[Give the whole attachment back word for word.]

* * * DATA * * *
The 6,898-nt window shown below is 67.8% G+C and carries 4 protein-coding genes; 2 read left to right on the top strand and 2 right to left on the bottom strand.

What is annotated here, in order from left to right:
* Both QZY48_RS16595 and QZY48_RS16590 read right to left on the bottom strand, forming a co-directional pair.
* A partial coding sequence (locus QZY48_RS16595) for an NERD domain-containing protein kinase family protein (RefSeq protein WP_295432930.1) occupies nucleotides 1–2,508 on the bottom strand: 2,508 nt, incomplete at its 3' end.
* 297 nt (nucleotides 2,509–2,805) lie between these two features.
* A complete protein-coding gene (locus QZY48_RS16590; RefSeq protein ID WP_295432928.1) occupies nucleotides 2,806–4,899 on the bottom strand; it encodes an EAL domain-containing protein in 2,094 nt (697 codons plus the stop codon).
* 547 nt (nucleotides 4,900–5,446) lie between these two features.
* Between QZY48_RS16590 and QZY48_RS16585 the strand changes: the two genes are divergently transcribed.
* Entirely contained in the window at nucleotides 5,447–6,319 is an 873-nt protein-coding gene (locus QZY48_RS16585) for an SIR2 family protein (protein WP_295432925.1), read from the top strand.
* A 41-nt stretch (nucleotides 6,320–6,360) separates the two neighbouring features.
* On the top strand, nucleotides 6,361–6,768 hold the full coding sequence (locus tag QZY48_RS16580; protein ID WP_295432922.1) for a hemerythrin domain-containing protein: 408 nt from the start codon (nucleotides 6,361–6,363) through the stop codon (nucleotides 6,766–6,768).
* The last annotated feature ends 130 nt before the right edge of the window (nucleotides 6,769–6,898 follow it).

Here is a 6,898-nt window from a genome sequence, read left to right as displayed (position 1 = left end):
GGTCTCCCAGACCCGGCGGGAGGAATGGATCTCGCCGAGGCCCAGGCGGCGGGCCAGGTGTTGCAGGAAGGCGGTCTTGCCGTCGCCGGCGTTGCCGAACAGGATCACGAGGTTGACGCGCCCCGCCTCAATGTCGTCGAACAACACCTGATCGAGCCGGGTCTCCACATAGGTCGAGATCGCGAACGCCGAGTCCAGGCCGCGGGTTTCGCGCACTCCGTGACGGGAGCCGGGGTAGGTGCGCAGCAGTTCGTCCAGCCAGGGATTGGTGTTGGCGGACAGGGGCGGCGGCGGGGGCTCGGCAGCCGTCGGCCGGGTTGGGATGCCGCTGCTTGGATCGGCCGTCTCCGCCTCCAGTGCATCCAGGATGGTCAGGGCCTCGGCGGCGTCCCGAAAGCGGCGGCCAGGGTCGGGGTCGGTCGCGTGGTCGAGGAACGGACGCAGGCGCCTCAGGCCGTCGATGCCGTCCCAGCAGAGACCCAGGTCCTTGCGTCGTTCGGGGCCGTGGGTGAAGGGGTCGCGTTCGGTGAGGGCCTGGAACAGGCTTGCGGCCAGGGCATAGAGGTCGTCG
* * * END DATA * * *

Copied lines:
The 6,898-nt window shown below is 67.8% G+C and carries 4 protein-coding genes; 2 read left to right on the top strand and 2 right to left on the bottom strand.

What is annotated here, in order from left to right:
* Both QZY48_RS16595 and QZY48_RS16590 read right to left on the bottom strand, forming a co-directional pair.
* A partial coding sequence (locus QZY48_RS16595) for an NERD domain-containing protein kinase family protein (RefSeq protein WP_295432930.1) occupies nucleotides 1–2,508 on the bottom strand: 2,508 nt, incomplete at its 3' end.
* 297 nt (nucleotides 2,509–2,805) lie between these two features.
* A complete protein-coding gene (locus QZY48_RS16590; RefSeq protein ID WP_295432928.1) occupies nucleotides 2,806–4,899 on the bottom strand; it encodes an EAL domain-containing protein in 2,094 nt (697 codons plus the stop codon).
* 547 nt (nucleotides 4,900–5,446) lie between these two features.
* Between QZY48_RS16590 and QZY48_RS16585 the strand changes: the two genes are divergently transcribed.
* Entirely contained in the window at nucleotides 5,447–6,319 is an 873-nt protein-coding gene (locus QZY48_RS16585) for an SIR2 family protein (protein WP_295432925.1), read from the top strand.
* A 41-nt stretch (nucleotides 6,320–6,360) separates the two neighbouring features.
* On the top strand, nucleotides 6,361–6,768 hold the full coding sequence (locus tag QZY48_RS16580; protein ID WP_295432922.1) for a hemerythrin domain-containing protein: 408 nt from the start codon (nucleotides 6,361–6,363) through the stop codon (nucleotides 6,766–6,768).
* The last annotated feature ends 130 nt before the right edge of the window (nucleotides 6,769–6,898 follow it).

Here is a 6,898-nt window from a genome sequence, read left to right as displayed (position 1 = left end):
GGTCTCCCAGACCCGGCGGGAGGAATGGATCTCGCCGAGGCCCAGGCGGCGGGCCAGGTGTTGCAGGAAGGCGGTCTTGCCGTCGCCGGCGTTGCCGAACAGGATCACGAGGTTGACGCGCCCCGCCTCAATGTCGTCGAACAACACCTGATCGAGCCGGGTCTCCACATAGGTCGAGATCGCGAACGCCGAGTCCAGGCCGCGGGTTTCGCGCACTCCGTGACGGGAGCCGGGGTAGGTGCGCAGCAGTTCGTCCAGCCAGGGATTGGTGTTGGCGGACAGGGGCGGCGGCGGGGGCTCGGCAGCCGTCGGCCGGGTTGGGATGCCGCTGCTTGGATCGGCCGTCTCCGCCTCCAGTGCATCCAGGATGGTCAGGGCCTCGGCGGCGTCCCGAAAGCGGCGGCCAGGGTCGGGGTCGGTCGCGTGGTCGAGGAACGGACGCAGGCGCCTCAGGCCGTCGATGCCGTCCCAGCAGAGACCCAGGTCCTTGCGTCGTTCGGGGCCGTGGGTGAAGGGGTCGCGTTCGGTGAGGGCCTGGAACAGGCTTGCGGCCAGGGCATAGAGGTCGTCG